Deems also said the coalition would need some time to lay out its campaign to convince voters that a "yes" vote is the right choice. In addition, he noted next year's ballot will be full and voters will be inundated with political ads.

"So that's why we're realistic that, as we undertake a delay like this, we could well be costing ourselves any opportunity to put it on that ballot, which is a very, very difficult decision for us to make because that's really the right time that it should be before the populous. But we're doing that in a sense of collaboration," he said.

"And maybe the city and the county and their study committees will come to the result that they're not interested in this proposal at all. I mean some people already will suggest that this is just skepticism and delay and they're happy to have study committees to say consolidation is a bad idea and we should never try it."

Deems pointed out that from One Kent's perspective almost all of what the county and city has said of its proposal has been about the process the coalition has followed, rather than the substance of what the group proposes to accomplish.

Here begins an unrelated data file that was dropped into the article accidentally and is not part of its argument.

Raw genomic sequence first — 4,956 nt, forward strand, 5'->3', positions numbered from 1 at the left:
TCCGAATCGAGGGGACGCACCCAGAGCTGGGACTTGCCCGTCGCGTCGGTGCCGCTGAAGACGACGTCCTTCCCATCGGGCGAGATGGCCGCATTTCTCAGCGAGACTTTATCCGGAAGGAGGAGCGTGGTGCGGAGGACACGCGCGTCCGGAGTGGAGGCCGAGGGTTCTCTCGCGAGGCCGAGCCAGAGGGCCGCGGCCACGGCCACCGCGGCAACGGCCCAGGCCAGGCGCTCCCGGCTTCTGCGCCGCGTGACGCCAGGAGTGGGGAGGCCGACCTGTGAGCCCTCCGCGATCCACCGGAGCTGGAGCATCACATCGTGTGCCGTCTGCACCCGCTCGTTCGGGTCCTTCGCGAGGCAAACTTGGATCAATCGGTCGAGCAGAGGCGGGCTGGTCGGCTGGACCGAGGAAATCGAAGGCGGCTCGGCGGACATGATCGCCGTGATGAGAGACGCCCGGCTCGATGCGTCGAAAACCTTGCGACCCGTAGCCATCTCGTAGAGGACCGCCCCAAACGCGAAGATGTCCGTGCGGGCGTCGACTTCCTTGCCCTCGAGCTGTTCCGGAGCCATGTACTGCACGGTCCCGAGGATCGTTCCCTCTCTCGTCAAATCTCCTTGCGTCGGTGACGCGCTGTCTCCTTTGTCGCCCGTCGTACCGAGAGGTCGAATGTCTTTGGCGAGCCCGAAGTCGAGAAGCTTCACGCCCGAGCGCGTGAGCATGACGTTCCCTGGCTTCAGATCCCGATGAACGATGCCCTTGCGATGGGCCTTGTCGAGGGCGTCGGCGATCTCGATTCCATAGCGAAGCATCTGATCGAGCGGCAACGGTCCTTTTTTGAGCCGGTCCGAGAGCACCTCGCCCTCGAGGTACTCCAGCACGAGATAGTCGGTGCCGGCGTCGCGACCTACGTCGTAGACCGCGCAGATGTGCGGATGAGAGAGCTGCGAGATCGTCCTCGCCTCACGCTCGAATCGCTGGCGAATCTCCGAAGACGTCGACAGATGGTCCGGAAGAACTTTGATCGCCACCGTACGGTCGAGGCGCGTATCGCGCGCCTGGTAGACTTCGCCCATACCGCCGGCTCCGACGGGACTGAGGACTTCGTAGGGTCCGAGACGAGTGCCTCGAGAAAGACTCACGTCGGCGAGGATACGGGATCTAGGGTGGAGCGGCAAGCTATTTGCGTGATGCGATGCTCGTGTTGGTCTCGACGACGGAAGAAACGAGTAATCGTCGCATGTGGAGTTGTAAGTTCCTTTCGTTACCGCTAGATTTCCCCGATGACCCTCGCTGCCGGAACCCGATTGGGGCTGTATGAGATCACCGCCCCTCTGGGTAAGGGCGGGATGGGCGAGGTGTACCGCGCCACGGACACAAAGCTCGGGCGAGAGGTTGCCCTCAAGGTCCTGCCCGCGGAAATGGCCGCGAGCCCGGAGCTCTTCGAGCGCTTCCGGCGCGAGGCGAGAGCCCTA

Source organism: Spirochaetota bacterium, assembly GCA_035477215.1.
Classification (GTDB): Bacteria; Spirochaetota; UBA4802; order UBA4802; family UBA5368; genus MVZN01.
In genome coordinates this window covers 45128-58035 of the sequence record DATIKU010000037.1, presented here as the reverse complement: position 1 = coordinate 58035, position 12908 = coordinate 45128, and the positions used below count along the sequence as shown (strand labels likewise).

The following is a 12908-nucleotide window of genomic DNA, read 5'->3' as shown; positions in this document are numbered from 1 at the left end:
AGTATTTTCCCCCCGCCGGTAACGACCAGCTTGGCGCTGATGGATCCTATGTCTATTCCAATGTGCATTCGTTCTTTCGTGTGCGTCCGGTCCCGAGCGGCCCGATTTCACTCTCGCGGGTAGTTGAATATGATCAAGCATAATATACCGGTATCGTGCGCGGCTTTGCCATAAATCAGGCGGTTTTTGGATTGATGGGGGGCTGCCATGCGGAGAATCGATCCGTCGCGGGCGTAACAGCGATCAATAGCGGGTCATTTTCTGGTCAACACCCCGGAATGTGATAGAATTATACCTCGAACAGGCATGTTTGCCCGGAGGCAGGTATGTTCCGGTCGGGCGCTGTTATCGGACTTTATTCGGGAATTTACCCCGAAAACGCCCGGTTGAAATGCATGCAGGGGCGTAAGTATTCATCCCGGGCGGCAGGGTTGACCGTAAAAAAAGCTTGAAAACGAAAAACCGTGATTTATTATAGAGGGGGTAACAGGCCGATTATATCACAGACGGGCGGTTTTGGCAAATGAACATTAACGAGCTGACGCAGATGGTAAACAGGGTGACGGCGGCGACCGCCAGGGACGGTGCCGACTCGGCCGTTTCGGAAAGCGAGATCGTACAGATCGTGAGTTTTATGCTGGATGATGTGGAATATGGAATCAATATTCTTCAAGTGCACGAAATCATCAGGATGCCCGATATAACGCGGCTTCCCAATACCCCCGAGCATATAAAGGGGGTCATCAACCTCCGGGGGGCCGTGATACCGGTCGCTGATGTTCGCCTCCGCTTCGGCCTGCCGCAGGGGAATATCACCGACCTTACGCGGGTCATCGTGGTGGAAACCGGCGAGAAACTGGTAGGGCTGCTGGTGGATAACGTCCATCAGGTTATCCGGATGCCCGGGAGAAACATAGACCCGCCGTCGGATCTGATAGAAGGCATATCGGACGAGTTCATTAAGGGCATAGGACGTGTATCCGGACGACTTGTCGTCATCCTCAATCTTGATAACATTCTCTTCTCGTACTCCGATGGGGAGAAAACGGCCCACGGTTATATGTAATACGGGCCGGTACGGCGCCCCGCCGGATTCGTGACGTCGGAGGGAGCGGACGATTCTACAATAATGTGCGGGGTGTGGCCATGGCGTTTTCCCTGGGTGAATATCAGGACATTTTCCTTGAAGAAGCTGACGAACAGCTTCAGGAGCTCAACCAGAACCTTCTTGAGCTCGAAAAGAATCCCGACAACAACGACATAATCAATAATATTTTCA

"That's fine, but where's the discussion about the substance?" he asked.

"One reason we're backing off, or taking a delay, or parking but keeping the engine running, is to say, 'OK, can you quit pretending that process is a problem and let's discuss the substance.' We think when you sort out the substance of this issue, you discover it produces a very beneficial result, just like it did in Indianapolis, Louisville, Nashville, Jacksonville, and in Lexington, Kentucky. We're trying to hopefully turn the conversation to that direction," he said.

Deems admitted that One Kent could have handled the public relations aspect of its proposal in a more politically efficient manner and could have created a website that helped get its message across better. "That's our fault. But I think the substance is well focused and we think it has a clear result, and we'd like to get the discussion on the substance."